‘The Armenian Genocide is part of Australian – and Turkish – history’, Honest History, 16 January 2019 updated
Update 27 February 2023:When We Dead Awaken: Australia, New Zealand and the Armenian Genocide, by James Robins. Details of a book published in 2020.
Update 9 November 2019: a useful article from the United States following a vote there to recognise the Genocide.
Peter Stanley reviews Ashley Kalagian Blunt’s My Name is Revenge.
The Armenian Genocide – that is, the Ottoman Empire’s attempt to exterminate its Armenian subjects over the years from 1915 to the early 1920s – has been a part of the physical and emotional memory of the Armenian community internationally for over a century. It would be tempting – but untrue – to say that the Armenian Genocide ‘ended’ almost a century ago because, according to the most widely accepted definitions of genocide, the atrocity continues as long as the fact of the attempt is denied. Sadly, and reprehensibly, the successor state to the Ottoman Empire, the Turkish republic, continues to deny that the Genocide occurred, thereby perpetuating the pain of people of Armenian heritage, even if they themselves are generations removed from 1915.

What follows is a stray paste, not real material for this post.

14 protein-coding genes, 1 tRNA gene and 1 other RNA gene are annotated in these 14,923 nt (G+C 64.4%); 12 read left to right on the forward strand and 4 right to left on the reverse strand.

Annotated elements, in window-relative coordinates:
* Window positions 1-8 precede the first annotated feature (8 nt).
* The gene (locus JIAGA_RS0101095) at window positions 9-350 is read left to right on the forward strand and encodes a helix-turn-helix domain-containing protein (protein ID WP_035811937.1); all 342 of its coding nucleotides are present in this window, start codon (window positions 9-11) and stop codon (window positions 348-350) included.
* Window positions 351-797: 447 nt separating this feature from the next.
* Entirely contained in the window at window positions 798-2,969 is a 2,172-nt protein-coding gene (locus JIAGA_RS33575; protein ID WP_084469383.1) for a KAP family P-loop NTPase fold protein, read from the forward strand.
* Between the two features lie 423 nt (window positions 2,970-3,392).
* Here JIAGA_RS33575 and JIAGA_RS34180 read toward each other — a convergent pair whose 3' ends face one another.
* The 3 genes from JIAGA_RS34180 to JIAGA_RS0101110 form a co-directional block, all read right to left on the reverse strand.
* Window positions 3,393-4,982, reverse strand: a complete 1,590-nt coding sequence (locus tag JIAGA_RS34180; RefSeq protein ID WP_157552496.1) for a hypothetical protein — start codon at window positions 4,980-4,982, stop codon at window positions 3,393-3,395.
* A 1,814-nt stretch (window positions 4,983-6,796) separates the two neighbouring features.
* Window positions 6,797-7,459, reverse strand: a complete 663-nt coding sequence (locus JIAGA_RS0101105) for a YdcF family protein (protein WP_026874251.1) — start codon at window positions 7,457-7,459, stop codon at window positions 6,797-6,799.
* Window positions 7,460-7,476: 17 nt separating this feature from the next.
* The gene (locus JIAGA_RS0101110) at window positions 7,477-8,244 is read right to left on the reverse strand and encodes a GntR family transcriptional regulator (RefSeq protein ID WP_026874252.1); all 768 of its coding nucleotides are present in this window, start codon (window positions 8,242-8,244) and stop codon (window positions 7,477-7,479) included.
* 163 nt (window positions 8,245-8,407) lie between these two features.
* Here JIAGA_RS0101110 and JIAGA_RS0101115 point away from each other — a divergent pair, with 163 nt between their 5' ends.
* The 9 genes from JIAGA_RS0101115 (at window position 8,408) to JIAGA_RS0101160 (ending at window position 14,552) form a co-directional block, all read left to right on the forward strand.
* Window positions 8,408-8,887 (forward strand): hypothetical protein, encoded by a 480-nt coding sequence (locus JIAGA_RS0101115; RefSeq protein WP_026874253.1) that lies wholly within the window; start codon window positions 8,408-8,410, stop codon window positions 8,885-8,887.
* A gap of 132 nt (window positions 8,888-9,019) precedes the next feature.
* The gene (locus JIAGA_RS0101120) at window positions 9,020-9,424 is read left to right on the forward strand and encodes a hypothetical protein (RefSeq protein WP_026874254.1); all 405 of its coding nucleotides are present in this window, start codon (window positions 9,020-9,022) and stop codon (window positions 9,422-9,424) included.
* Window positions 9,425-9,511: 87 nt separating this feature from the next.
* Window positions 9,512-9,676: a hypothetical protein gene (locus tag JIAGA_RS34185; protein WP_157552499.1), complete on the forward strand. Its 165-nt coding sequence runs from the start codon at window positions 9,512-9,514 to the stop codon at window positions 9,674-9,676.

Because of this continuing pain, Armenian communities, families and individuals still comprehend, reflect upon, and try to come to terms with not just with what their forebears experienced and felt during the Genocide, but also how that event reverberates down the generations. Ashley Kalagian Blunt, an Australian-Canadian-Armenian three generations distant – or perhaps only three generations close to – the Genocide, brings these understandings, insights and, above all, emotions to the reflections in her novella, My Name is Revenge, a finalist in the Carmel Bird Digital Literary Award for 2018.